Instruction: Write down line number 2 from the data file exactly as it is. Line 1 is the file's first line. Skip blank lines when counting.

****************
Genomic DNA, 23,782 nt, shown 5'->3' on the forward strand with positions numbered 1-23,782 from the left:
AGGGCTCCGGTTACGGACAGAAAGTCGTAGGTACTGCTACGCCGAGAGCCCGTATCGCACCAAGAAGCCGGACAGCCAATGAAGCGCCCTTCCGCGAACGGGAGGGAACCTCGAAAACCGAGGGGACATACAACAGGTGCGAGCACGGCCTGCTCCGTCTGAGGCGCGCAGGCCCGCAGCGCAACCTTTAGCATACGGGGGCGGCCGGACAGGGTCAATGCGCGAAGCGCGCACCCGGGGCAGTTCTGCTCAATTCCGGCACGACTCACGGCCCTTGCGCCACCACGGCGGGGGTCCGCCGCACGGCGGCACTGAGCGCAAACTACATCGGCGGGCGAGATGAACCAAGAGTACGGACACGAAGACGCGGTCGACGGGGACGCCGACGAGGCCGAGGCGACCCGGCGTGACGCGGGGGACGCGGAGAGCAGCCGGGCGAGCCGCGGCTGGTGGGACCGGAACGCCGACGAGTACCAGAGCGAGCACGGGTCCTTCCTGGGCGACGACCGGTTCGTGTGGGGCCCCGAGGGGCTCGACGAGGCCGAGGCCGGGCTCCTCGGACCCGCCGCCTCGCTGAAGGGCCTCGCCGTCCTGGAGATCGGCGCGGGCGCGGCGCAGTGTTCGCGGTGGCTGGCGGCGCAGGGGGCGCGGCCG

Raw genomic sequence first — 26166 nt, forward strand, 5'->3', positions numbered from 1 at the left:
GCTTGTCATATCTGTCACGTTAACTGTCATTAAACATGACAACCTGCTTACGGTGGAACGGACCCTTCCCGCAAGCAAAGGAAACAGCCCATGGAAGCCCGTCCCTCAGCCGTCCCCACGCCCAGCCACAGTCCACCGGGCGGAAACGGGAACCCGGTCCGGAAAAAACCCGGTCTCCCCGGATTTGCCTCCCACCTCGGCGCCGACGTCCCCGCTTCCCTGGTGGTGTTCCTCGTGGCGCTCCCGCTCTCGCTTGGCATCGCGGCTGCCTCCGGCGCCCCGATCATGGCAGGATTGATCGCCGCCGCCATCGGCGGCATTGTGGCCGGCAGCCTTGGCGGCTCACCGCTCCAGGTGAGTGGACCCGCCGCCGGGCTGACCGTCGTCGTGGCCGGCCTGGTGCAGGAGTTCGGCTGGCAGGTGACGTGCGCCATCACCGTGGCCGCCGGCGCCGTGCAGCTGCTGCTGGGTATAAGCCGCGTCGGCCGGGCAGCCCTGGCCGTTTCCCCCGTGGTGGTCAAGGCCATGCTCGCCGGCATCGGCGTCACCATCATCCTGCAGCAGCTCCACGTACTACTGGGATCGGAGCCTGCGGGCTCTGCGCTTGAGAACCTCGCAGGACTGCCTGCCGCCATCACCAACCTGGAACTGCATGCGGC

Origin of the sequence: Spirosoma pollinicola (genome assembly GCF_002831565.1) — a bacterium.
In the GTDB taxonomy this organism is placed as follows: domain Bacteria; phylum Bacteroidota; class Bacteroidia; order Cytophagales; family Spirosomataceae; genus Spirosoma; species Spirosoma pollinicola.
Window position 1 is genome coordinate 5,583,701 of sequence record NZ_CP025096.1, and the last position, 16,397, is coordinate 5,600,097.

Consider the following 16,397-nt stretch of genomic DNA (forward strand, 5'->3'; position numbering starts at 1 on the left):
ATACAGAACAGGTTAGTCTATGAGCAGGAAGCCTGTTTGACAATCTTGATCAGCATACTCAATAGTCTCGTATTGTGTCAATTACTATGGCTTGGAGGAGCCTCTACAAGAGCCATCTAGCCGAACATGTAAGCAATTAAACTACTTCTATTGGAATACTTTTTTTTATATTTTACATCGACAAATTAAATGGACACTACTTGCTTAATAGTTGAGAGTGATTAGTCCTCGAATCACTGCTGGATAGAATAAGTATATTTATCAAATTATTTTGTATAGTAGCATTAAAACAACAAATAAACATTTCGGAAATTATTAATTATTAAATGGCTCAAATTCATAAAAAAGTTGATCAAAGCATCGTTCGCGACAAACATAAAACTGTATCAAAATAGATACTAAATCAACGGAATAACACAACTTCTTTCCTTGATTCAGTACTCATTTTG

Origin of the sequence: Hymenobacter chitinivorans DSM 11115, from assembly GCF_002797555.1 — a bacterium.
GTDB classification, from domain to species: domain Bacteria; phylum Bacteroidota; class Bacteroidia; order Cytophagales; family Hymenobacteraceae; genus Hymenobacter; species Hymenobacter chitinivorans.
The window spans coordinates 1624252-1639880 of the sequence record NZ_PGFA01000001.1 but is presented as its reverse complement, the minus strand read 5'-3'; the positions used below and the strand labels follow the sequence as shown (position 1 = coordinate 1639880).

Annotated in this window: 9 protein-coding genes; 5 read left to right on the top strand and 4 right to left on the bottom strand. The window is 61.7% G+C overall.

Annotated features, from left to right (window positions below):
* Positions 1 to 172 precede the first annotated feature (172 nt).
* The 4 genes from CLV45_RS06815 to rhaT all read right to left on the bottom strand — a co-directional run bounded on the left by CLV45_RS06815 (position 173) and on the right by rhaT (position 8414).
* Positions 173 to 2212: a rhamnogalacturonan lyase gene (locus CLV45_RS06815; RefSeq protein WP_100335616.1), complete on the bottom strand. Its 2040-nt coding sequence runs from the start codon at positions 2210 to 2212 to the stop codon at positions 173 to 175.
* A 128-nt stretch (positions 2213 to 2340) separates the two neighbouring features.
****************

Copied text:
AGGGCTCCGGTTACGGACAGAAAGTCGTAGGTACTGCTACGCCGAGAGCCCGTATCGCACCAAGAAGCCGGACAGCCAATGAAGCGCCCTTCCGCGAACGGGAGGGAACCTCGAAAACCGAGGGGACATACAACAGGTGCGAGCACGGCCTGCTCCGTCTGAGGCGCGCAGGCCCGCAGCGCAACCTTTAGCATACGGGGGCGGCCGGACAGGGTCAATGCGCGAAGCGCGCACCCGGGGCAGTTCTGCTCAATTCCGGCACGACTCACGGCCCTTGCGCCACCACGGCGGGGGTCCGCCGCACGGCGGCACTGAGCGCAAACTACATCGGCGGGCGAGATGAACCAAGAGTACGGACACGAAGACGCGGTCGACGGGGACGCCGACGAGGCCGAGGCGACCCGGCGTGACGCGGGGGACGCGGAGAGCAGCCGGGCGAGCCGCGGCTGGTGGGACCGGAACGCCGACGAGTACCAGAGCGAGCACGGGTCCTTCCTGGGCGACGACCGGTTCGTGTGGGGCCCCGAGGGGCTCGACGAGGCCGAGGCCGGGCTCCTCGGACCCGCCGCCTCGCTGAAGGGCCTCGCCGTCCTGGAGATCGGCGCGGGCGCGGCGCAGTGTTCGCGGTGGCTGGCGGCGCAGGGGGCGCGGCCG